Still need to Register to vote? Check with the SF Board of Elections.
You can also Register to Vote at the San Francisco Law Library.
Confused about the new SF voting system? Come to our free program on Friday 9/27.
See our Election Guide for more details.


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Sept. 27: Department of Elections Speaker

Friday, September 27, Noon to 1:00pm
San Francisco Voting Basics and The New Ranked Choice Voting System
Presented by Jordan Valenzuela, San Francisco Department of Elections

Jordan Valenzuela will present a non-partisan slide show highlighting key dates and deadlines for the upcoming election, registration basics, explain the new ranked-choice voting options, present your options on ways to vote, highlight key features of the new voting system, and demonstrate how to use new voting equipment.
“There’s no such thing as a vote that doesn’t matter.”― Barack Obama

Sept 27 2019 Voting Presentation Flyer


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What Does it Take to Vote?

By Ruth Geos, Reference Librarian

Maybe you woke up to a campaign pitch for a Ballot Measure hanging from your front door, or were stirred by the Democratic candidate debates this week–or every day as you walk in the city, wish you could weigh in who should be making policy and setting up priorities for the future of San Francisco. If so, the time to vote is very soon.

Tuesday, November 3, 2019
Vote in the Consolidated Municipal Elections
Registration by October 21, 2019

Can you vote?

To vote you must first register to establish your voter qualifications; and to register to vote in San Francisco for all candidates and measures, these are the checkmarks:

  • A United States Citizen
  • A San Francisco resident
  • At least 18 years old before or on the day of the election
  • Not be in state or federal prison, or on parole for the conviction of a felony
  • Not currently found mentally incompetent to vote by a court

Aren’t I already registered?

It’s simple to find out. Use the Voter Registration Status Lookup with the San Francisco Department of Elections.

Voter Image

If you’re not there, even if you remember voting sometime in the past,  you may need to update your address through a Registration Update. You can scan the Update and return to  SFVote@sfgov.org. or, if you like, mail it back:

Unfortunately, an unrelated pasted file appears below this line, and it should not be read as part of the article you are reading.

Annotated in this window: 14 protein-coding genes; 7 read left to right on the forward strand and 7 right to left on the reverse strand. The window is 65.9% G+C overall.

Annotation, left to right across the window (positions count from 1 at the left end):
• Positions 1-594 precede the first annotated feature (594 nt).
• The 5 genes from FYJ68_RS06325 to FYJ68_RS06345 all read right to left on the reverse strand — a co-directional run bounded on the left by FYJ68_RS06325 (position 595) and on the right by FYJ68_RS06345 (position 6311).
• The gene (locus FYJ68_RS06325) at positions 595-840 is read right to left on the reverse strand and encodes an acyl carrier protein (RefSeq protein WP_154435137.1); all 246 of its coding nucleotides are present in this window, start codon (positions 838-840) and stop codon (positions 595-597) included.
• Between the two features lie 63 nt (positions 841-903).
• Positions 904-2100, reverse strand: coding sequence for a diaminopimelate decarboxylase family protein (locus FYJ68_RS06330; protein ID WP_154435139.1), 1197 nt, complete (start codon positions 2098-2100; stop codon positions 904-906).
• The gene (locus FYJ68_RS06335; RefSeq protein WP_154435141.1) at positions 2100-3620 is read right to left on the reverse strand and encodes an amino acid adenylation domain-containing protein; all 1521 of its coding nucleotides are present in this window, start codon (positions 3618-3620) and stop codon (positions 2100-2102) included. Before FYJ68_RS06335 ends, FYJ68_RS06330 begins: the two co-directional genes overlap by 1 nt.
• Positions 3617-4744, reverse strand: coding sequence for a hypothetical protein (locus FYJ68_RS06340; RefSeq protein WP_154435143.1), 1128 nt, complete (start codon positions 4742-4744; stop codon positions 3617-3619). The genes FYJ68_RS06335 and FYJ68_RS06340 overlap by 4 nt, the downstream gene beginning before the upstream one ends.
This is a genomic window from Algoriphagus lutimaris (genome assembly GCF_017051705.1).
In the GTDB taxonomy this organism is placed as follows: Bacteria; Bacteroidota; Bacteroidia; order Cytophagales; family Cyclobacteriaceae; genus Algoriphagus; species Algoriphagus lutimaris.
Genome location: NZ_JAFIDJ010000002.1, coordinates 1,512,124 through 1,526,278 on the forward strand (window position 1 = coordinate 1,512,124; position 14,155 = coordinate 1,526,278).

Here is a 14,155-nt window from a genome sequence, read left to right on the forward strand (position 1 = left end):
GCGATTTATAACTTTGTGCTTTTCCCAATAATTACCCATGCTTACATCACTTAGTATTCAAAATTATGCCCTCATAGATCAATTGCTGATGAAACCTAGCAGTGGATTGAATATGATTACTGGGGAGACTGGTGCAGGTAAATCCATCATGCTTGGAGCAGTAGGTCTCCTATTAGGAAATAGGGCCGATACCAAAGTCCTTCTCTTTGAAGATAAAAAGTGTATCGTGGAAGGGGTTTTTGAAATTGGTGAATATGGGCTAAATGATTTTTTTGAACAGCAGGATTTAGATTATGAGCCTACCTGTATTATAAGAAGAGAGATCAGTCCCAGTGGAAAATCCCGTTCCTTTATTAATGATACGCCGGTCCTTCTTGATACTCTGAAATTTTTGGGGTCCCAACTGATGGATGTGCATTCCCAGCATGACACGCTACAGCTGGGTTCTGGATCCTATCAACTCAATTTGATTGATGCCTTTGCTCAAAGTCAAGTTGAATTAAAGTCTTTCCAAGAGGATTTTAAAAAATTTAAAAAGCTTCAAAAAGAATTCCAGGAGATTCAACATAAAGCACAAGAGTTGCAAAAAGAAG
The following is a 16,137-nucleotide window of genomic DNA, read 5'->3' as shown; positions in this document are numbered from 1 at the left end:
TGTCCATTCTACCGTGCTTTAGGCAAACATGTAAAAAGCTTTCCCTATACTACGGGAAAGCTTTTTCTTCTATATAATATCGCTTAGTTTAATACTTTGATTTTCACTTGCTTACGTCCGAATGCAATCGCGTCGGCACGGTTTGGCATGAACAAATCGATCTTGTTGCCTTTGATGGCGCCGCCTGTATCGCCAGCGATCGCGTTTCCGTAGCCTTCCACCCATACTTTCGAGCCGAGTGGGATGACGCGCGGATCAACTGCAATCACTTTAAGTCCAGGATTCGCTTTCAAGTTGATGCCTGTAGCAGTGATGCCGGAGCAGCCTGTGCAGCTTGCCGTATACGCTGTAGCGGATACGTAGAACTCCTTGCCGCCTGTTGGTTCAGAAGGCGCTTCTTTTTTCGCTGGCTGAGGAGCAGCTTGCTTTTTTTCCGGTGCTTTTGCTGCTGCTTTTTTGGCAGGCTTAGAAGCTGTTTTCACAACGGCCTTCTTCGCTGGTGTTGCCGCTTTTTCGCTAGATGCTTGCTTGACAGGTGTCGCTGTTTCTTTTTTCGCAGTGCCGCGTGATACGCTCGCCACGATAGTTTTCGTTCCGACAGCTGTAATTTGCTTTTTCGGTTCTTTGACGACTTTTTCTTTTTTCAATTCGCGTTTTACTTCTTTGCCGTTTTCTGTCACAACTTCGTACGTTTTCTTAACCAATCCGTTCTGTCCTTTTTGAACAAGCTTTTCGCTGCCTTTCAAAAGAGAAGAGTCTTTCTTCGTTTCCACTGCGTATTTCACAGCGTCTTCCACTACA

Department of Elections
1 Dr. Carlton B. Goodlett Place
City Hall, Room 48
San Francisco, CA 94102

And if you are registering for the first time, or using this moment to declare your party preference in advance of the State Primary in 2020,  you can Register online or use print options, following the clear instructions, links and even video demonstration, all provided by the SF Department of Elections:

While you’re filling the page out, in whatever mode you choose, you might as well select other options you might like. Want a large-print Informational Pamphlet? Want to skip the print altogether and receive the Pamphlet as a pdf?  Prefer to vote by mail? To do all this in a language other than English? No problem. Just do it before October 21st: 15 days before the election: or then, it is not so easy at all.

Other questions? Call the SF Department of Elections at 415: 554-4375 or take a look at their voting resources, at:  https://sfelections.sfgov.org/


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Carleton Watkins’ Mammoth Plate Photos At Fraenkel Gallery, San Francisco September 5 – October19

A wonder to itself, every season is reason enough to visit Yosemite. Yosemite has just regained the iconic Ahwahnee name, and for those of here in San Francisco or environs, twelve of the Mammoth Plates are coming to town, including Upper Yosemite Falls, 1600 Ft. View from Eagle Point Trail, Yosemite, 1878-81, as part of the Carleton Watkins exhibition just opened at The Fraenkel Gallery.